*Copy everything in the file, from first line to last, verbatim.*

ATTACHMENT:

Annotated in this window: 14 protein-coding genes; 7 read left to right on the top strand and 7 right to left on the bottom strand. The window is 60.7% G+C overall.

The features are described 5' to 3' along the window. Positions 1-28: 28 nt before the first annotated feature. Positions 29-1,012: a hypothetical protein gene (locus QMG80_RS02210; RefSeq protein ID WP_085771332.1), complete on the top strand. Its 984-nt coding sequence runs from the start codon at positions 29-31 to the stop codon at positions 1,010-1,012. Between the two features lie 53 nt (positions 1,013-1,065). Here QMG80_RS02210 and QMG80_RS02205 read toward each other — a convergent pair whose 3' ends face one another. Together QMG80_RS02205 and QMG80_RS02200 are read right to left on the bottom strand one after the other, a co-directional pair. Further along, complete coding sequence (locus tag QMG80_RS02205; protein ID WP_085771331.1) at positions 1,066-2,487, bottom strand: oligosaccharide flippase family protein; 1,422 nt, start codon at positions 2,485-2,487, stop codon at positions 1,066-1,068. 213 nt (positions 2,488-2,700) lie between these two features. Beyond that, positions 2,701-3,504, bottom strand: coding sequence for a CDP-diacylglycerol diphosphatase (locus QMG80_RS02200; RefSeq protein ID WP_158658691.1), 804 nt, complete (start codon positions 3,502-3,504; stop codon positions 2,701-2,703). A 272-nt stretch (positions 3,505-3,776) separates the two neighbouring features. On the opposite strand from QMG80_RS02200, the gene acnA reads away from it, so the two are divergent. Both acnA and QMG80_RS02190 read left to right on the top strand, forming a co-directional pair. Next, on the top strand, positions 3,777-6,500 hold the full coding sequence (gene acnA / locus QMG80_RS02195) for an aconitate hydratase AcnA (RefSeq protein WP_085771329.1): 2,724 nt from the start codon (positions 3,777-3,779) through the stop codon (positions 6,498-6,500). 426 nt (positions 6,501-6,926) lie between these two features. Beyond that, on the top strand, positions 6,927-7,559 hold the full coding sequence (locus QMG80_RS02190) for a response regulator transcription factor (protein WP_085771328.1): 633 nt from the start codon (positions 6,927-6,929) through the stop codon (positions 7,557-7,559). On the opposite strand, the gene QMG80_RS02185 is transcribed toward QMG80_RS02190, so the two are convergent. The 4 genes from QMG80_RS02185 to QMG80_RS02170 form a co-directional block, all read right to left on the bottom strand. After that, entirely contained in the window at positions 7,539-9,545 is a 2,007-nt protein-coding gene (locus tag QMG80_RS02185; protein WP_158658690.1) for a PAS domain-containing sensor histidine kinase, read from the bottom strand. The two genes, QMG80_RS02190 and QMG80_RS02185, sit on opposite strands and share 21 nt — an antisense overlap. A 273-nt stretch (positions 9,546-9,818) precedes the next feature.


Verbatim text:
Annotated in this window: 14 protein-coding genes; 7 read left to right on the top strand and 7 right to left on the bottom strand. The window is 60.7% G+C overall.

The features are described 5' to 3' along the window. Positions 1-28: 28 nt before the first annotated feature. Positions 29-1,012: a hypothetical protein gene (locus QMG80_RS02210; RefSeq protein ID WP_085771332.1), complete on the top strand. Its 984-nt coding sequence runs from the start codon at positions 29-31 to the stop codon at positions 1,010-1,012. Between the two features lie 53 nt (positions 1,013-1,065). Here QMG80_RS02210 and QMG80_RS02205 read toward each other — a convergent pair whose 3' ends face one another. Together QMG80_RS02205 and QMG80_RS02200 are read right to left on the bottom strand one after the other, a co-directional pair. Further along, complete coding sequence (locus tag QMG80_RS02205; protein ID WP_085771331.1) at positions 1,066-2,487, bottom strand: oligosaccharide flippase family protein; 1,422 nt, start codon at positions 2,485-2,487, stop codon at positions 1,066-1,068. 213 nt (positions 2,488-2,700) lie between these two features. Beyond that, positions 2,701-3,504, bottom strand: coding sequence for a CDP-diacylglycerol diphosphatase (locus QMG80_RS02200; RefSeq protein ID WP_158658691.1), 804 nt, complete (start codon positions 3,502-3,504; stop codon positions 2,701-2,703). A 272-nt stretch (positions 3,505-3,776) separates the two neighbouring features. On the opposite strand from QMG80_RS02200, the gene acnA reads away from it, so the two are divergent. Both acnA and QMG80_RS02190 read left to right on the top strand, forming a co-directional pair. Next, on the top strand, positions 3,777-6,500 hold the full coding sequence (gene acnA / locus QMG80_RS02195) for an aconitate hydratase AcnA (RefSeq protein WP_085771329.1): 2,724 nt from the start codon (positions 3,777-3,779) through the stop codon (positions 6,498-6,500). 426 nt (positions 6,501-6,926) lie between these two features. Beyond that, on the top strand, positions 6,927-7,559 hold the full coding sequence (locus QMG80_RS02190) for a response regulator transcription factor (protein WP_085771328.1): 633 nt from the start codon (positions 6,927-6,929) through the stop codon (positions 7,557-7,559). On the opposite strand, the gene QMG80_RS02185 is transcribed toward QMG80_RS02190, so the two are convergent. The 4 genes from QMG80_RS02185 to QMG80_RS02170 form a co-directional block, all read right to left on the bottom strand. After that, entirely contained in the window at positions 7,539-9,545 is a 2,007-nt protein-coding gene (locus tag QMG80_RS02185; protein WP_158658690.1) for a PAS domain-containing sensor histidine kinase, read from the bottom strand. The two genes, QMG80_RS02190 and QMG80_RS02185, sit on opposite strands and share 21 nt — an antisense overlap. A 273-nt stretch (positions 9,546-9,818) precedes the next feature.